The 15-M movement is not just about defending the health and education systems or resisting bank bailouts and mortgage foreclosures. Its members are also asking for a better, more participatory and direct democracy. Other reasons for outrage include political corruption, the privileges of political parties and the fact that citizen participation in public affairs is almost completely limited to voting every four years.

Since it began, the movement has evolved through different stages. Joan Subirats, political science professor and researcher at the Autonomous University of Barcelona, says one of the key moments was when the movement realized that “maintaining the occupation of the squares was going to be difficult and withdrew into the neighborhoods.”

The movement went local, and since then hundreds of small groups and assemblies in villages and neighborhoods — with a myriad of blogs, Facebook pages and Twitter feeds — have kept the flame alive. These groups have taken up many causes, from welfare cuts and the fight against immigrant detention centers to stopping forced evictions.

A poll in El Pais newspaper in May showed that 51 percent of Spaniards sympathized with the movement, although this had fallen from 64 percent a year ago.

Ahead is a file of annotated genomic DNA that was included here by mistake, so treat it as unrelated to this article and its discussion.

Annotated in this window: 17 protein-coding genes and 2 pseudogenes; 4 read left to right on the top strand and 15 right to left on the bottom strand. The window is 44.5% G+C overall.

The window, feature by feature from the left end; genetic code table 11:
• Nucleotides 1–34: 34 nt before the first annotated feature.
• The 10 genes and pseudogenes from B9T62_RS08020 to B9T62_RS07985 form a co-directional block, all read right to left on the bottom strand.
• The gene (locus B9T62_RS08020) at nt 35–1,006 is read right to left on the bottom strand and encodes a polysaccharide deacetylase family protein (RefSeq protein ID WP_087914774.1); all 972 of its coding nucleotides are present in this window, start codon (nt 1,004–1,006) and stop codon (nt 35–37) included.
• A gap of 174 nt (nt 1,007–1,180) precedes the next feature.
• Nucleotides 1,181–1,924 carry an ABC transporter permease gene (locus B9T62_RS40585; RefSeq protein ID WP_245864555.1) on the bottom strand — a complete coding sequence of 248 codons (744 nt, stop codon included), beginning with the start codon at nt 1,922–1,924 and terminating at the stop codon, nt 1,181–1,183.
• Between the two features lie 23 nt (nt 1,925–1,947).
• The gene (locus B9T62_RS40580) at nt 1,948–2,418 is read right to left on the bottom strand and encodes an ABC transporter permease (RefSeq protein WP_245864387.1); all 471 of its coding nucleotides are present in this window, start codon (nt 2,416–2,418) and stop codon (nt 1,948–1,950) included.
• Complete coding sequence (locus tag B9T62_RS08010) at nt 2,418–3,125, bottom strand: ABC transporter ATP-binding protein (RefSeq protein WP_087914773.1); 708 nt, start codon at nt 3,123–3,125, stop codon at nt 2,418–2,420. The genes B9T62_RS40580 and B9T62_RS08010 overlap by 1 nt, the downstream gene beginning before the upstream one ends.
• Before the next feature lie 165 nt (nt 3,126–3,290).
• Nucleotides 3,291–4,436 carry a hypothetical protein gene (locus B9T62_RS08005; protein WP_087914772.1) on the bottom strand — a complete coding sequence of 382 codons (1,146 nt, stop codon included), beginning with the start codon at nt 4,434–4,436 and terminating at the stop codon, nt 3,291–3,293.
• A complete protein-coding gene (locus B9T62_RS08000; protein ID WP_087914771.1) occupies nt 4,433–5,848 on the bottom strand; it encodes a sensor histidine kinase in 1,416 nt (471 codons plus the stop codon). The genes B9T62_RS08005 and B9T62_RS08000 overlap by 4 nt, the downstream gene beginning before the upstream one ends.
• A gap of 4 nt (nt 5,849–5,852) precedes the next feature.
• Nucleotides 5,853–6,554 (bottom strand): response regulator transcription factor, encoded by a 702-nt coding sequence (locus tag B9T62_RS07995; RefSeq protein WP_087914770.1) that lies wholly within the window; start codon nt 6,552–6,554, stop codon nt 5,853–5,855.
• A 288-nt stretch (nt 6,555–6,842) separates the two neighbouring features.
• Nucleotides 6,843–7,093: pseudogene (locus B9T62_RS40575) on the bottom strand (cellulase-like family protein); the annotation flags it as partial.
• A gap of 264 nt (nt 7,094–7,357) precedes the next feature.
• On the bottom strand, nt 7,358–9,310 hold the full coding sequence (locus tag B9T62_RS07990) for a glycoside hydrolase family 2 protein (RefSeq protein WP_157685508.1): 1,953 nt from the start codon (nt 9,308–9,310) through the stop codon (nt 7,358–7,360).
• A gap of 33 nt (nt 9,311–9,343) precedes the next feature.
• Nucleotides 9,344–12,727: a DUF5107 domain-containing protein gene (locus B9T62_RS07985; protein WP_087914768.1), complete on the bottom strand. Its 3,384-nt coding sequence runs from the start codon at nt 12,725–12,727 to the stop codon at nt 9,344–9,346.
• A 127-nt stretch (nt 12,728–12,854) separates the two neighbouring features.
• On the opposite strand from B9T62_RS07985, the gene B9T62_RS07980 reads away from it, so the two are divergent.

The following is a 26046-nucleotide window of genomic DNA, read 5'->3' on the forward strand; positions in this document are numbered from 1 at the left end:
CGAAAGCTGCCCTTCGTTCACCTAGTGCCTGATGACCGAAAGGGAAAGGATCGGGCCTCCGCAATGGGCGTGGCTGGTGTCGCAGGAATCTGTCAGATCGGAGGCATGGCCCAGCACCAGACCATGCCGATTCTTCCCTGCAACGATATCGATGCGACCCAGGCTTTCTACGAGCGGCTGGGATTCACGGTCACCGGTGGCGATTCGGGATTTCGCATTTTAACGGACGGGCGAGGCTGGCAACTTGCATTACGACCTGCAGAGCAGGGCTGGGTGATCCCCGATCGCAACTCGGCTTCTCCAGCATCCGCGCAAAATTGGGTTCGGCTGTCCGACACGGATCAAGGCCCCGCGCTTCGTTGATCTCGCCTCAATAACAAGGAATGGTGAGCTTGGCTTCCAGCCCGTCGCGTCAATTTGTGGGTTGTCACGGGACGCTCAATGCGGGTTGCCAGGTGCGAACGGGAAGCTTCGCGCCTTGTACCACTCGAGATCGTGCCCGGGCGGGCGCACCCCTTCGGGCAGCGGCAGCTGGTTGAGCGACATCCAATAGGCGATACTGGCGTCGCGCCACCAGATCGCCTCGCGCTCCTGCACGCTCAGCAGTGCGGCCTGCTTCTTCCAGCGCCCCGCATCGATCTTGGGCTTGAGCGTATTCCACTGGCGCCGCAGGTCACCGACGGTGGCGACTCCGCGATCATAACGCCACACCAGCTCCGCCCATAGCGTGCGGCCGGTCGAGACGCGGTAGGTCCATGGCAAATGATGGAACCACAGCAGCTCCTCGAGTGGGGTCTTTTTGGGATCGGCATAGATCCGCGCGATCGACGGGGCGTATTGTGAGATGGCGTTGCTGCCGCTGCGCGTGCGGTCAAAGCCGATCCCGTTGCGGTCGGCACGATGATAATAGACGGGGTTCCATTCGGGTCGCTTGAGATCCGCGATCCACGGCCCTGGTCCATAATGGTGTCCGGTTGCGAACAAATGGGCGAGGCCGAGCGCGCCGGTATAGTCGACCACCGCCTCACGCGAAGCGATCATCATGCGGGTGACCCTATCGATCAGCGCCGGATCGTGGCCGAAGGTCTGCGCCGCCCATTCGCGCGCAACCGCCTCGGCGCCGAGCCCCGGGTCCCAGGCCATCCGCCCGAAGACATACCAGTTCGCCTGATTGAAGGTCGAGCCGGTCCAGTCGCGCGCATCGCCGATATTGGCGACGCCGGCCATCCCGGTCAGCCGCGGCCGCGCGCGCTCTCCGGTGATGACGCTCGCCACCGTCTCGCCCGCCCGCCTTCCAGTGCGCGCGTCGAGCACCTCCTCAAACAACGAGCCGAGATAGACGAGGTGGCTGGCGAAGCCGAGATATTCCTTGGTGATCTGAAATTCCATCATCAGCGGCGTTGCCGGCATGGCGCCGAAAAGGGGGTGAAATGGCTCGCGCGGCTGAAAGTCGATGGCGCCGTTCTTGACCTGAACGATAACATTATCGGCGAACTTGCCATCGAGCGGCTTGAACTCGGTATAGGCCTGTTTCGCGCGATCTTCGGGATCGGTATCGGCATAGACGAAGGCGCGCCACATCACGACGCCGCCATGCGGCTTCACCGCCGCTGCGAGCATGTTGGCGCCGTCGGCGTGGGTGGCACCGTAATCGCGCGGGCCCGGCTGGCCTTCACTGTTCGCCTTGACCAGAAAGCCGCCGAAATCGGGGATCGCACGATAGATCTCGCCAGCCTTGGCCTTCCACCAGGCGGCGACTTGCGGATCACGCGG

“The movement has the capability to remain active. Every time it was pronounced dead, it reappeared,” Subirats says.

The impact of the 15-M movement on traditional politics is not negligible. It has generated a new atmosphere and a process of re-politicization, which have delighted the Iaioflautas, who were dreaming of going out into the streets to fight again for the rights they had fought for before.

“It has generated a momentum for change and shown that politics can go beyond political parties,” Subirats says.

One example of this is the Platform for Those Affected by a Mortgage, which was created in Catalonia in 2009 to try to find a solution to the drama of forced evictions. It has become stronger and more effective in the past year. Another 15-M-affiliated network is taking Bankia to court.

Just like the anti-eviction groups, Iaioflautas groups have spread to other parts of Spain.

“When I get older, I would like to be an Iaioflauta” was trending in the Spanish Twitter sphere as they occupied Barcelona’s stock exchange.

Sanchez says that the 15-M movement is now in the process of recentralizing and beginning a “constitutional process.” It began Tuesday, 25 September, under the Twitter hashtag #25S, with the Surround the Congress, or Rodea el Congreso, initiative in Madrid.

The manifesto of the organizing group demands the dismissal of the entire government and the beginning of a process to write a new constitution to replace the one from 1978, which was agreed upon during the transition from Franco’s dictatorship.

“The Spanish Constitution was not voted for by the last generations. It is not respected, and last year it was amended all of a sudden,” says one protest organizer from Madrid.

The Spanish Constitution has been reformed only twice, with the second time being a year ago, an effort to limit the deficit.